As in so many other types of media, mobile came from nowhere less than 10 years ago to dominate news consumption, besting desktops and increasingly displacing traditional media like newspapers. That’s according to the new “State of the News Media” report from Pew Research Center, which warns, however, that “For… legacy news sectors, significant digital revenues remain largely on the wish list.”
Pew found that mobile devices now contribute a larger proportion of digital traffic than desktop computers for 39 out of the 50 biggest digital news sites. It’s worth noting, though, that visitors using desktops still spend more time on news sites than mobile visitors, on average. For example, according to Pew, desktop readers on Yahoo spent 3.9 minutes per visit on the site in January 2015, compared to 2.3 minutes for mobile visitors, while desktop visitors to NBC News Digital spent 5.1 minutes, compared to 2.6 minutes for mobile visitors.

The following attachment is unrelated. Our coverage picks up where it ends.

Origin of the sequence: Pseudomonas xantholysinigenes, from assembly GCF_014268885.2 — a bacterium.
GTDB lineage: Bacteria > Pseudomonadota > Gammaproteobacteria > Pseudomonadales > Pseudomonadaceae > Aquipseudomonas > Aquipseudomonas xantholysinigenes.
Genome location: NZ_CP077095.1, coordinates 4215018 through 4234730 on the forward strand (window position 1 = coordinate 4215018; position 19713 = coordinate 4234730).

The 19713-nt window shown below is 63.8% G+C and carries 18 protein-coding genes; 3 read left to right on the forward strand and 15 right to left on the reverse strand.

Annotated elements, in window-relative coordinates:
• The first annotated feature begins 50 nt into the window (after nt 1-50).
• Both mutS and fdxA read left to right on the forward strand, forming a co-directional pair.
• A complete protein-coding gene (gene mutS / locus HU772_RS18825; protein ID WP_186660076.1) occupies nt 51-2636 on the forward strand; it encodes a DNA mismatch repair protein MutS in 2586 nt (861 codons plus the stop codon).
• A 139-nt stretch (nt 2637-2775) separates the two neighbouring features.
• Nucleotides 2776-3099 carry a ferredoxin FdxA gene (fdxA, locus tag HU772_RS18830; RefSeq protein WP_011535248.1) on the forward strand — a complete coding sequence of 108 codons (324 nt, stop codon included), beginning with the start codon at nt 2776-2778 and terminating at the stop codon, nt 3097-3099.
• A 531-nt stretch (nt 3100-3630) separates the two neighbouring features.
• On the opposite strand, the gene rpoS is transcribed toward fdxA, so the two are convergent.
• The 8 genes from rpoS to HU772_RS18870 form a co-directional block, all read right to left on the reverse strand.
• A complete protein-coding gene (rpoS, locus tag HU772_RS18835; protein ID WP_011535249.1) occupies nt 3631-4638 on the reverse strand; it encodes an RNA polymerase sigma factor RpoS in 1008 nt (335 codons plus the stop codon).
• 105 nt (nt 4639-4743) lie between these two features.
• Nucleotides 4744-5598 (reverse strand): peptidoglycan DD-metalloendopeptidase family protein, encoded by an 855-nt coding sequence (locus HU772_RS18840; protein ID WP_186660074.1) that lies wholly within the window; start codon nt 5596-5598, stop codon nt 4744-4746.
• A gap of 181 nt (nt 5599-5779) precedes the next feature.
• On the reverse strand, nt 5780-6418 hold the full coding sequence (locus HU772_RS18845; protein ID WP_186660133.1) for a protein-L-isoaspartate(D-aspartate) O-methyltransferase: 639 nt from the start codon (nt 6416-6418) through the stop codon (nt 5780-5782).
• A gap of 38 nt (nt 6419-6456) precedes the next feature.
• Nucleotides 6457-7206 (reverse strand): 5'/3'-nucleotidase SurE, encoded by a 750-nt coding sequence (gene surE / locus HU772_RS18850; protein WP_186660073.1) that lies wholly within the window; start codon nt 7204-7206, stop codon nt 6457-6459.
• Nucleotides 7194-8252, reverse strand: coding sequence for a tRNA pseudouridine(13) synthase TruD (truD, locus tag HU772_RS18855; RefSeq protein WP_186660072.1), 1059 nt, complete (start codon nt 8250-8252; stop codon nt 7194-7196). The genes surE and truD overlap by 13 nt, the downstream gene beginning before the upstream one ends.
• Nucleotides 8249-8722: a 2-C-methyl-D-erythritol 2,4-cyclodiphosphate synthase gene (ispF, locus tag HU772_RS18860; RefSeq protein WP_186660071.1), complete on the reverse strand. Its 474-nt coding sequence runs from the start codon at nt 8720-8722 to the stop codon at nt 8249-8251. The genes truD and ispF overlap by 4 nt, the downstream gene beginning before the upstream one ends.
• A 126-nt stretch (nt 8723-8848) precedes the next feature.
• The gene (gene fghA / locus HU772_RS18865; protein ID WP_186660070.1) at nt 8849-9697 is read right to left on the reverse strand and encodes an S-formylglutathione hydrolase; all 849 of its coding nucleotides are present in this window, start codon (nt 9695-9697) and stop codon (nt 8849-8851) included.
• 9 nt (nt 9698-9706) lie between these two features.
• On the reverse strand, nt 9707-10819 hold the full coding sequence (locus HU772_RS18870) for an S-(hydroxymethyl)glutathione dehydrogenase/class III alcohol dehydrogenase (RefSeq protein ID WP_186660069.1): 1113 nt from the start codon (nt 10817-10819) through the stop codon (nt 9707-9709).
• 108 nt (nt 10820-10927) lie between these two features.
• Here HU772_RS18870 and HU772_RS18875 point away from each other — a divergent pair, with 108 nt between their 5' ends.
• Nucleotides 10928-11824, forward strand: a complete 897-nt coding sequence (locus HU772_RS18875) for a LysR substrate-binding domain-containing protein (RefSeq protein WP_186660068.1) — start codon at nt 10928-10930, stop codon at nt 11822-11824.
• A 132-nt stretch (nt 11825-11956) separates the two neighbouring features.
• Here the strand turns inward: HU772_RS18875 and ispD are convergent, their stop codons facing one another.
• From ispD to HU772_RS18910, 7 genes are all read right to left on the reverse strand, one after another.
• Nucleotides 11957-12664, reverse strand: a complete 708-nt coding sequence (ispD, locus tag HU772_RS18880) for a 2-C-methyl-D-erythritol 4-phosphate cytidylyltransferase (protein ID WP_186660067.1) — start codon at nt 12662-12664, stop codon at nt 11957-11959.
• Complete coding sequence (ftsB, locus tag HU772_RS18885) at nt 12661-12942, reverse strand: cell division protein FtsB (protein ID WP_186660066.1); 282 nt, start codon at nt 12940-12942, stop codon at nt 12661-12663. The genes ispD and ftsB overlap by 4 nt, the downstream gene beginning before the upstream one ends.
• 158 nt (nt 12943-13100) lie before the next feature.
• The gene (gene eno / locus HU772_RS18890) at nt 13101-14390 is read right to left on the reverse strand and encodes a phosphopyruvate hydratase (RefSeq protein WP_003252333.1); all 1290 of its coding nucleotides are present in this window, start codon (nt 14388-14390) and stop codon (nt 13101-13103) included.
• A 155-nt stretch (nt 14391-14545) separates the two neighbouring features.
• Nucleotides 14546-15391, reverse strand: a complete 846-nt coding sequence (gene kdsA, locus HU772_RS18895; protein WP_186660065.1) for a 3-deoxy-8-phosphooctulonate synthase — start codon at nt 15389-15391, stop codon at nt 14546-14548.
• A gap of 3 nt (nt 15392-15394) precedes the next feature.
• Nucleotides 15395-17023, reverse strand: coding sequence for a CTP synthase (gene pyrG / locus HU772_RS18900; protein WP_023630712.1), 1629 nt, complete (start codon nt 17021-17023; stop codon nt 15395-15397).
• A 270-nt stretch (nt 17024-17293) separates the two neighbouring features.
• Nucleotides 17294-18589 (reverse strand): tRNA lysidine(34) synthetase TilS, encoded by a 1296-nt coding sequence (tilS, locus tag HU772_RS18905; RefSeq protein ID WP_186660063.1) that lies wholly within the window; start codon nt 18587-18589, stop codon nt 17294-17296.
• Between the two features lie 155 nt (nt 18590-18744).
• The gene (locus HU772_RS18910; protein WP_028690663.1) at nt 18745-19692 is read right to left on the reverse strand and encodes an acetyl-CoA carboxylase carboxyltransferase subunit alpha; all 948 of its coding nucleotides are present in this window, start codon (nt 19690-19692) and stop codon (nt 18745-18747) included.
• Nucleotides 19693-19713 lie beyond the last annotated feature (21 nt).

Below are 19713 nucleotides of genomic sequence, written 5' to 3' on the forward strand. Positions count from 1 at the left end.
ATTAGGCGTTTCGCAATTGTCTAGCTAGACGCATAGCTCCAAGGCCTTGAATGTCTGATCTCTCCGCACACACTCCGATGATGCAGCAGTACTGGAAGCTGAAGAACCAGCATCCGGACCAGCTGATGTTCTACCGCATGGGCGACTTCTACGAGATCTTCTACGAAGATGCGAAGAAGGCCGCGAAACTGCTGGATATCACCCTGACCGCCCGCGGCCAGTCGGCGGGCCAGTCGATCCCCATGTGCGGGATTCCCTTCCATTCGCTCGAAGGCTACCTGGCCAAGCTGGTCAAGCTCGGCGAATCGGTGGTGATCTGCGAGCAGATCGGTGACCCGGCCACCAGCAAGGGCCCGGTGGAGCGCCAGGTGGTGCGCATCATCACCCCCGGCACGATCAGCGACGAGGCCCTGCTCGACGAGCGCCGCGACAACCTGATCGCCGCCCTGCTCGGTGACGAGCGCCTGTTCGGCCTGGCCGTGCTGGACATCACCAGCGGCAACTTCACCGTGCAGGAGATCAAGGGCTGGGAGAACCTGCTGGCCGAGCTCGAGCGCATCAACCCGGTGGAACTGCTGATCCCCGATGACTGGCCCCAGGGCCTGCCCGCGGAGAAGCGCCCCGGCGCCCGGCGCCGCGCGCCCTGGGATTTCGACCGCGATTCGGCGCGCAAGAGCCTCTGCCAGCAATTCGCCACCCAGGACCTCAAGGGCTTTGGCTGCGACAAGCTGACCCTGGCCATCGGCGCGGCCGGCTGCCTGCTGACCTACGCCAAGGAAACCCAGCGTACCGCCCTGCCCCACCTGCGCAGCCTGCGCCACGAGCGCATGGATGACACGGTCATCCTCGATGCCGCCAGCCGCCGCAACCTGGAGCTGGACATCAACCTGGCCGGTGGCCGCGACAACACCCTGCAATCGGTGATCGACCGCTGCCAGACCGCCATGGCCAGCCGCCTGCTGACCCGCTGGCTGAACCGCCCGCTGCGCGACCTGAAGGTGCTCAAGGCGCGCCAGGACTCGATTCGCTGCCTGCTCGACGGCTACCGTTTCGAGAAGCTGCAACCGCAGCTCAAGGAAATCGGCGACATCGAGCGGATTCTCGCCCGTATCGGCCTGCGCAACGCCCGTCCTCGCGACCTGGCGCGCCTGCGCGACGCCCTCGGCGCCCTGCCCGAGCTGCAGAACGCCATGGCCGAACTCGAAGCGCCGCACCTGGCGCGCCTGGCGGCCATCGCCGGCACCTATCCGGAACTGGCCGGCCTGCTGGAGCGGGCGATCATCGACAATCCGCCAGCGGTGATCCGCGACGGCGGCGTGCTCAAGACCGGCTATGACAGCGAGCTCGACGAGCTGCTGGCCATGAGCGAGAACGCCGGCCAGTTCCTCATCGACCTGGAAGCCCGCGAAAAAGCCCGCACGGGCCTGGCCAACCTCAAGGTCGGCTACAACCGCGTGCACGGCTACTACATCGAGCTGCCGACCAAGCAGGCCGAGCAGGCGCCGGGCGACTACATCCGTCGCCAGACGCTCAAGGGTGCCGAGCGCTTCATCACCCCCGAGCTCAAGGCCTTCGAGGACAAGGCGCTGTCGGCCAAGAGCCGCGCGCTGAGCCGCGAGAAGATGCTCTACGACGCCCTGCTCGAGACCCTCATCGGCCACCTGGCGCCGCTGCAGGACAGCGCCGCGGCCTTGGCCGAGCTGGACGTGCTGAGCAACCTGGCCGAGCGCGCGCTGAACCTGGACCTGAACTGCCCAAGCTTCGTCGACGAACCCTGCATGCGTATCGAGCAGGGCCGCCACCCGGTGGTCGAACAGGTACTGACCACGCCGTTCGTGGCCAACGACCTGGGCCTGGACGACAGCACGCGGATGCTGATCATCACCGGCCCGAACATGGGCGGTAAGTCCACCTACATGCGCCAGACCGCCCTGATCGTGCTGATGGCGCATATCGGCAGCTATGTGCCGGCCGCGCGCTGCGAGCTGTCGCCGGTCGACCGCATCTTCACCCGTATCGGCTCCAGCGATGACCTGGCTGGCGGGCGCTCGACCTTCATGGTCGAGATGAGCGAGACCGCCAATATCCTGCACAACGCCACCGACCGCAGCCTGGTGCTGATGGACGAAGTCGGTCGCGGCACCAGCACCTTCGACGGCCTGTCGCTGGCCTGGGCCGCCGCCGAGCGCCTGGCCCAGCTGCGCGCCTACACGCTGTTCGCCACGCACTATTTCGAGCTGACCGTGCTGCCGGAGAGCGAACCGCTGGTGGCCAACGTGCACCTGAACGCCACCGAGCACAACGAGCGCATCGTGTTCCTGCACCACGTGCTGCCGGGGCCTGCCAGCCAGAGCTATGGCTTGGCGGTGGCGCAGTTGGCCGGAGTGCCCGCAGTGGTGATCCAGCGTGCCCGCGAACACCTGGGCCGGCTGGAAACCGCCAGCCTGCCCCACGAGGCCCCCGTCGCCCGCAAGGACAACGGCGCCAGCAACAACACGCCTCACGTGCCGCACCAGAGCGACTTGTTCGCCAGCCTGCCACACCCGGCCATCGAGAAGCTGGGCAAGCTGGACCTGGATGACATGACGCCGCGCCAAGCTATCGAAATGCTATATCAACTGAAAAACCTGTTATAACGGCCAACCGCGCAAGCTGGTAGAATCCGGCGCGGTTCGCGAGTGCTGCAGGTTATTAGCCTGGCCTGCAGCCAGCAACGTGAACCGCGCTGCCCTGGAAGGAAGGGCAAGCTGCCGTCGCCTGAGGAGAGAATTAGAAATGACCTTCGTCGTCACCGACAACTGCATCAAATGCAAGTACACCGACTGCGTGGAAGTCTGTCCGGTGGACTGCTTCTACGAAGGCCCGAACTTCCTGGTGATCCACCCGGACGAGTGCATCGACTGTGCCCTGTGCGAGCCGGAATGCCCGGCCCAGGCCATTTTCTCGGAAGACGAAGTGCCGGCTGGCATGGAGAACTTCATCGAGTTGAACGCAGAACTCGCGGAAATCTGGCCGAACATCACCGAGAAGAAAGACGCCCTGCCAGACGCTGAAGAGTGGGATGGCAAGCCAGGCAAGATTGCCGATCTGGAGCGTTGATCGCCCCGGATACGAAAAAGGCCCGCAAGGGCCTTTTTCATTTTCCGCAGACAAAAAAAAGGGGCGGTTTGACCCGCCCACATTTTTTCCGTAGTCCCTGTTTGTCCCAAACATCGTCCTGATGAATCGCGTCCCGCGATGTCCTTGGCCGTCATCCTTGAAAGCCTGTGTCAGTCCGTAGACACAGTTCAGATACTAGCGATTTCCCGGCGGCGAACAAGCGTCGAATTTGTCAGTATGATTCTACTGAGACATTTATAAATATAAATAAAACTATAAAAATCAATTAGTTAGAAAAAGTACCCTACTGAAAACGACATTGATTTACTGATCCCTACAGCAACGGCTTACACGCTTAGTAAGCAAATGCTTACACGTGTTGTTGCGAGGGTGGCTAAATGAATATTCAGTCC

One surprise winner in media formats is the humble podcast. In January of this year, 17% of American adults said they’d listened to a podcast in the last month, almost double the proportion of 9% in 2008. No doubt this had a lot to do with the success of the “This American Life” spinoff “Serial.”
Not at all surprisingly, the newspaper industry continues to decline, as print ad revenues tumble, and digital ads fail to fill the hole. According to Pew, in 2014 total U.S. newspaper ad revenues sank 4% from the year before, to $19.9 billion, with the majority still coming from print, at $16.4 billion in 2014 (down from $17.3 billion in 2013). So digital ad revenues came to $3.5 billion, basically unchanged from the prior year.
The decline in newspaper print ad revenues comes alongside a 3% decline in newspaper circulation from 2013-2014, according to data from the Alliance for Audited Media cited by Pew. Still, it should be noted that 56% of newspaper readers prefer to consume news content exclusively in print.